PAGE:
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Family & Marriage-Based Immigration

Contents

    One of the ways people can become lawful permanent residents (LPRs, or green card holders) is by having a family member in the U.S. petition (apply) for them. The process involves two steps: (1) proving the relationship and (2) sponsorship. This article explains the entire process.

    In some cases, people can even become U.S. citizens based on their parents’ statuses.

    Citizenship through Parents

    There are two ways of becoming a U.S. citizen through your parents. The first is being born to or adopted by a U.S. citizen parent. The second is if at least one of your parents with whom you live becomes a citizen after your birth or adoption but before you turn 18, and you are a lawful permanent resident. To learn more about citizenship through parents, read Citizenship and Naturalization.

    Becoming an LPR through Family & Marriage

    U.S. citizens and LPRs can help certain family members become LPRs. For immigration purposes, there is a distinction between children who are under 21 years old and unmarried, and those 21 and over or married. People in the first category are known as “children.” People in the second category are known as “sons/daughters.” This distinction affects the category in which a child is placed when it comes to visas.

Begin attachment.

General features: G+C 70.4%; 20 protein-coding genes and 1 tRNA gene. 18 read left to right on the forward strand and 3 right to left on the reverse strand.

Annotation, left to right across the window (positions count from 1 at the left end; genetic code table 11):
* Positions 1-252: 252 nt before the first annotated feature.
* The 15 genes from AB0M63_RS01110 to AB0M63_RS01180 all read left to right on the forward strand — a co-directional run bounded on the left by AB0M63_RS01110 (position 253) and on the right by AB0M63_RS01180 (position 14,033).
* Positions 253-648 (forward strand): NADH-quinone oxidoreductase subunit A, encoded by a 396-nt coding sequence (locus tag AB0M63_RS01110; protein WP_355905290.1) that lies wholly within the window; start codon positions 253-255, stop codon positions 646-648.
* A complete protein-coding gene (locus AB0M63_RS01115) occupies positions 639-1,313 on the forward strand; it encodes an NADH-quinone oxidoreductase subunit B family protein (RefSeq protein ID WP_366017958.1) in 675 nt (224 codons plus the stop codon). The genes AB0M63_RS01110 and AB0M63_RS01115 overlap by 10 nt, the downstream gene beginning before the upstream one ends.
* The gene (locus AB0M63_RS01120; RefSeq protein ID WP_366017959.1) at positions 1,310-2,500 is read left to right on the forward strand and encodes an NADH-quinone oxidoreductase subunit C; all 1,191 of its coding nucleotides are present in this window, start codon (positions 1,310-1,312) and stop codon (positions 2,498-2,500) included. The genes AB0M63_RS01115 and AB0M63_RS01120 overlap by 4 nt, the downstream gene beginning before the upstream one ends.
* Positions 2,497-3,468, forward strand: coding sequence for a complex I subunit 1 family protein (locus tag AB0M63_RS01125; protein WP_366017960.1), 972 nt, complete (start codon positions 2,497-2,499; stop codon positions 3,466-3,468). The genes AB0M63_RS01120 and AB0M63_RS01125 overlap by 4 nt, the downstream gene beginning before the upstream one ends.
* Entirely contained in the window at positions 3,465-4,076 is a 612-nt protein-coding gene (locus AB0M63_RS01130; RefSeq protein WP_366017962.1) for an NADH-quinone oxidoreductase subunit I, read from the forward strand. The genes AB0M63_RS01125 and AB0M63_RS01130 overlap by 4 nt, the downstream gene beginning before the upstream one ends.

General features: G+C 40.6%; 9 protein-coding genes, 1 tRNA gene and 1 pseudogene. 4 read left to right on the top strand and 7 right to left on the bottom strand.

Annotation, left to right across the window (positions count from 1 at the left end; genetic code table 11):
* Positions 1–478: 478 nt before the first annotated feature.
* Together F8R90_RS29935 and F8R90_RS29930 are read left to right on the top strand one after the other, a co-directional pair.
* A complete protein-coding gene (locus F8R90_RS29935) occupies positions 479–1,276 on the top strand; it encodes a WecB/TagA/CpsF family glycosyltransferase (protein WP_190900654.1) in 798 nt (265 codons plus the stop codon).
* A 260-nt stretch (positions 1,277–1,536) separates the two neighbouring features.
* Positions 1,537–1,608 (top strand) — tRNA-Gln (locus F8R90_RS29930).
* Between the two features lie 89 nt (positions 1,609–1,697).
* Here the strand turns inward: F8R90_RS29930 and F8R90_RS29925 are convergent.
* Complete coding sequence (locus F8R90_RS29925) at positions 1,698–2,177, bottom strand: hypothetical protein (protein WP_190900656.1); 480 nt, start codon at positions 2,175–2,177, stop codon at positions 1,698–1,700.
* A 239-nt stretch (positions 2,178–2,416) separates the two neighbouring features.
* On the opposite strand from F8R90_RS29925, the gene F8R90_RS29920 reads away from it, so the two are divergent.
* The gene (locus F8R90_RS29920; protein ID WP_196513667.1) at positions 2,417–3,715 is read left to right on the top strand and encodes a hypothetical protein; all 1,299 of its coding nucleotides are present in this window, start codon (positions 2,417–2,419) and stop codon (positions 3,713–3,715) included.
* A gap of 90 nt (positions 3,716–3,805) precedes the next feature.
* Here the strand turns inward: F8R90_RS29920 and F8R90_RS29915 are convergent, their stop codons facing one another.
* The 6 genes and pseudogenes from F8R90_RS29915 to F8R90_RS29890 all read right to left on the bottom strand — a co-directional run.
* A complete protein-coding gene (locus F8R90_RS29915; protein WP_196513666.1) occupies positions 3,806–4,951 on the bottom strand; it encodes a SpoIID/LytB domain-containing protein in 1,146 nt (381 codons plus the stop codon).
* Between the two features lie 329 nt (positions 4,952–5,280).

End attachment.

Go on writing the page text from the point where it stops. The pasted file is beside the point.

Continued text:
U.S. Citizen Petitioner

    If you are a U.S. citizen 21 years old or older, you can help some of your relatives become LPRs by petitioning for them. Afterward, you will need to prove you have enough income and assets to support your relative(s) should their application(s) be approved.

    You begin this process by filing Form I-130, Petition for Alien Relative. This form proves the qualifying relationship with your relative.

    As a citizen, you can file petitions for your:

    • Spouse
    • Children
    • Parents
    • Siblings
    • Married and unmarried sons and daughters

    Immediate Relatives

    For certain relatives of U.S. citizens, (called immediate relatives) immigrant visas/green cards are always available. This means your family member does not have to wait to apply for an immigrant visa/green card. For immigration purposes, immediate relatives of U.S. citizens are spouses, unmarried children under 21, and parents. 

    As a citizen, you can petition for an immediate relative while that relative is lawfully present in the U.S. or abroad. If your relative is lawfully in the U.S., they may be able to adjust status if they are admissible (allowed to enter the U.S.) and are otherwise eligible for a green card. That process happens at a U.S. Citizenship and Immigration Services (USCIS) office. When your relatives are abroad, they will go through consular processing. This means USCIS will work with the U.S. Department of State (DOS) to issue a visa after Form I-130 is approved.

    Before your relative becomes an LPR, you must agree to financially sponsor them by filing Form I-864, Affidavit of Support. This means that you are liable to support your relative at 125% of the federal poverty guidelines for up to ten years or until your relative naturalizes (becomes a citizen), whichever happens first. If you do not have sufficient income or assets, you will need a co-sponsor.